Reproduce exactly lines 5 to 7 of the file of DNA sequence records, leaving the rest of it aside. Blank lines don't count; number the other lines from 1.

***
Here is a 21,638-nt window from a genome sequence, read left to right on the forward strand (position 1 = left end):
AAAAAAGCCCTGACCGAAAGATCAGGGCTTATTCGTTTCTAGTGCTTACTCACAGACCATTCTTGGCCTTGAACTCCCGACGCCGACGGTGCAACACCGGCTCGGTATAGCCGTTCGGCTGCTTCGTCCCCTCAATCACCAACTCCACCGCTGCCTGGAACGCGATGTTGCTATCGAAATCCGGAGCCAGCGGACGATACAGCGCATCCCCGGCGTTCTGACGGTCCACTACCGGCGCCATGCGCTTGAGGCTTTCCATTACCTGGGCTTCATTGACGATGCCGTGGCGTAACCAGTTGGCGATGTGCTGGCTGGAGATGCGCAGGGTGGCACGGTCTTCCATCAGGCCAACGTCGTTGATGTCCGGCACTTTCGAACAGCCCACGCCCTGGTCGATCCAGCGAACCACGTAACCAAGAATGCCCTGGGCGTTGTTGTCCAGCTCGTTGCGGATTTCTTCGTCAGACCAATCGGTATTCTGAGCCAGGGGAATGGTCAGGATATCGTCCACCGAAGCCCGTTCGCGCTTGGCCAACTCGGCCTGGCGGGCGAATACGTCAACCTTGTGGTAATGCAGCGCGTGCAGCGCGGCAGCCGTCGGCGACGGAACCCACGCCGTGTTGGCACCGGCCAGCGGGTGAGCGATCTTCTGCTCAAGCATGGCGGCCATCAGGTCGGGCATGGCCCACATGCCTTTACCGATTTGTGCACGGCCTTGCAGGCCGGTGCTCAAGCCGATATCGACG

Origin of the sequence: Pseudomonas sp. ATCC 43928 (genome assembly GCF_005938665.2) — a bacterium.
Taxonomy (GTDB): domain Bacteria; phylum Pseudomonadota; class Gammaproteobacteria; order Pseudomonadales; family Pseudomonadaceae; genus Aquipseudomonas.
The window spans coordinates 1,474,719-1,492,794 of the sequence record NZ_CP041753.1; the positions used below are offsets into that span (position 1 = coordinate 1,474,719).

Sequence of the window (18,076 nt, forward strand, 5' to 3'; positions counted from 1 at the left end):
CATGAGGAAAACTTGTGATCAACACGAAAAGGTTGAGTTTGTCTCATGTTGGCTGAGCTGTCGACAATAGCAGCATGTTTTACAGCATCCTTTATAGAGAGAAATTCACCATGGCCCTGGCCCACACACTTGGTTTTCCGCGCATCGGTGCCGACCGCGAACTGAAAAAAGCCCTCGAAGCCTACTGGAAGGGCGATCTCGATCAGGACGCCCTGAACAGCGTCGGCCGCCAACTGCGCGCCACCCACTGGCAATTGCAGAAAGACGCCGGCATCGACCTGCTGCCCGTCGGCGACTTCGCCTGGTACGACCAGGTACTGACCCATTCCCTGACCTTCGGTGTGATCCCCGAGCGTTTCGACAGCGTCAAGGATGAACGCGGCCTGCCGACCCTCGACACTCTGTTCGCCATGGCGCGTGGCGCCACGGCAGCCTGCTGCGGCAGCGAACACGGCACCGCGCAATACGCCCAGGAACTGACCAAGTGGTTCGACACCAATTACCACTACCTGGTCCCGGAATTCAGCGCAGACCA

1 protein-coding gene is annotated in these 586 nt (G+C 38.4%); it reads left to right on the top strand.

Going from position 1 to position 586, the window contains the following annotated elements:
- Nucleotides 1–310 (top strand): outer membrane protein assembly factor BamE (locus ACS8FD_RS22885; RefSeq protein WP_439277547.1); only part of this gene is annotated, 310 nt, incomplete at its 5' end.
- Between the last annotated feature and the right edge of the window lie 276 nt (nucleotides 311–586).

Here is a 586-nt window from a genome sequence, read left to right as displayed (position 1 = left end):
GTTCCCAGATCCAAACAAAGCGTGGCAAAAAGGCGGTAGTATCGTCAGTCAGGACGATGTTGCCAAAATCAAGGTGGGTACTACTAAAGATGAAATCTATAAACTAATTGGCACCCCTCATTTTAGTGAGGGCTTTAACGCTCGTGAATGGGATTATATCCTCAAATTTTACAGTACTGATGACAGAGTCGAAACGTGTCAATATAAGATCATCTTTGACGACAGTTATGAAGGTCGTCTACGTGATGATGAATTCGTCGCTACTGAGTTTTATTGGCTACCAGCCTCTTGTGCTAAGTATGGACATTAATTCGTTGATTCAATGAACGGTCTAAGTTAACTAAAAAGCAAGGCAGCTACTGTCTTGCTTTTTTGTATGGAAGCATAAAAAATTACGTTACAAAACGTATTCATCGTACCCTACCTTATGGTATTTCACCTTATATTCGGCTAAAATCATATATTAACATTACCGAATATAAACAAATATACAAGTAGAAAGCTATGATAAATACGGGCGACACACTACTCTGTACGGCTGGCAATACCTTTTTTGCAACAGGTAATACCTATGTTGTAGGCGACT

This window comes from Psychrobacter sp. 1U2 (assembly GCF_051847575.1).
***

The window spans coordinates 1,474,719-1,492,794 of the sequence record NZ_CP041753.1; the positions used below are offsets into that span (position 1 = coordinate 1,474,719).

Sequence of the window (18,076 nt, forward strand, 5' to 3'; positions counted from 1 at the left end):
CATGAGGAAAACTTGTGATCAACACGAAAAGGTTGAGTTTGTCTCATGTTGGCTGAGCTGTCGACAATAGCAGCATGTTTTACAGCATCCTTTATAGAGAGAAATTCACCATGGCCCTGGCCCACACACTTGGTTTTCCGCGCATCGGTGCCGACCGCGAACTGAAAAAAGCCCTCGAAGCCTACTGGAAGGGCGATCTCGATCAGGACGCCCTGAACAGCGTCGGCCGCCAACTGCGCGCCACCCACTGGCAATTGCAGAAAGACGCCGGCATCGACCTGCTGCCCGTCGGCGACTTCGCCTGGTACGACCAGGTACTGACCCATTCCCTGACCTTCGGTGTGATCCCCGAGCGTTTCGACAGCGTCAAGGATGAACGCGGCCTGCCGACCCTCGACACTCTGTTCGCCATGGCGCGTGGCGCCACGGCAGCCTGCTGCGGCAGCGAACACGGCACCGCGCAATACGCCCAGGAACTGACCAAGTGGTTCGACACCAATTACCACTACCTGGTCCCGGAATTCAGCGCAGACCA